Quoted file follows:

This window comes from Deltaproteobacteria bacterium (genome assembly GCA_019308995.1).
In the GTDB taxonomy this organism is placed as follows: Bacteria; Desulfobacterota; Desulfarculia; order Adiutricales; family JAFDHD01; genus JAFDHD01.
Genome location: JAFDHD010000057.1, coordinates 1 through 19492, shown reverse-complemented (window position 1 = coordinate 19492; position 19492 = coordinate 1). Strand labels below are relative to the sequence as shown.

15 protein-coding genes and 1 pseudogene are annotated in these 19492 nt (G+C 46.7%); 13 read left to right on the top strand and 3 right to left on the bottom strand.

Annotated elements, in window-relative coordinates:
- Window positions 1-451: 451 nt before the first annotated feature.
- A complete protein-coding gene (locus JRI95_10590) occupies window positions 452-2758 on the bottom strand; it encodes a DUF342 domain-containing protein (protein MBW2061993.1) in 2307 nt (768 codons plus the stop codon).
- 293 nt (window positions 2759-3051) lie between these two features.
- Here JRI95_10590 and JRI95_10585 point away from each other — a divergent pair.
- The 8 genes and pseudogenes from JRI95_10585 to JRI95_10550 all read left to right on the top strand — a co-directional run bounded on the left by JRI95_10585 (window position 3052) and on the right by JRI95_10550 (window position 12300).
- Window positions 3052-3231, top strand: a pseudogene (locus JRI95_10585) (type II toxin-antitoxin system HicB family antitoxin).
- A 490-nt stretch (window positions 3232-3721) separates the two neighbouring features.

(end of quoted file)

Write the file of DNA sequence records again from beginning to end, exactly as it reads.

This window comes from Deltaproteobacteria bacterium (genome assembly GCA_019308995.1).
In the GTDB taxonomy this organism is placed as follows: Bacteria; Desulfobacterota; Desulfarculia; order Adiutricales; family JAFDHD01; genus JAFDHD01.
Genome location: JAFDHD010000057.1, coordinates 1 through 19492, shown reverse-complemented (window position 1 = coordinate 19492; position 19492 = coordinate 1). Strand labels below are relative to the sequence as shown.

15 protein-coding genes and 1 pseudogene are annotated in these 19492 nt (G+C 46.7%); 13 read left to right on the top strand and 3 right to left on the bottom strand.

Annotated elements, in window-relative coordinates:
- Window positions 1-451: 451 nt before the first annotated feature.
- A complete protein-coding gene (locus JRI95_10590) occupies window positions 452-2758 on the bottom strand; it encodes a DUF342 domain-containing protein (protein MBW2061993.1) in 2307 nt (768 codons plus the stop codon).
- 293 nt (window positions 2759-3051) lie between these two features.
- Here JRI95_10590 and JRI95_10585 point away from each other — a divergent pair.
- The 8 genes and pseudogenes from JRI95_10585 to JRI95_10550 all read left to right on the top strand — a co-directional run bounded on the left by JRI95_10585 (window position 3052) and on the right by JRI95_10550 (window position 12300).
- Window positions 3052-3231, top strand: a pseudogene (locus JRI95_10585) (type II toxin-antitoxin system HicB family antitoxin).
- A 490-nt stretch (window positions 3232-3721) separates the two neighbouring features.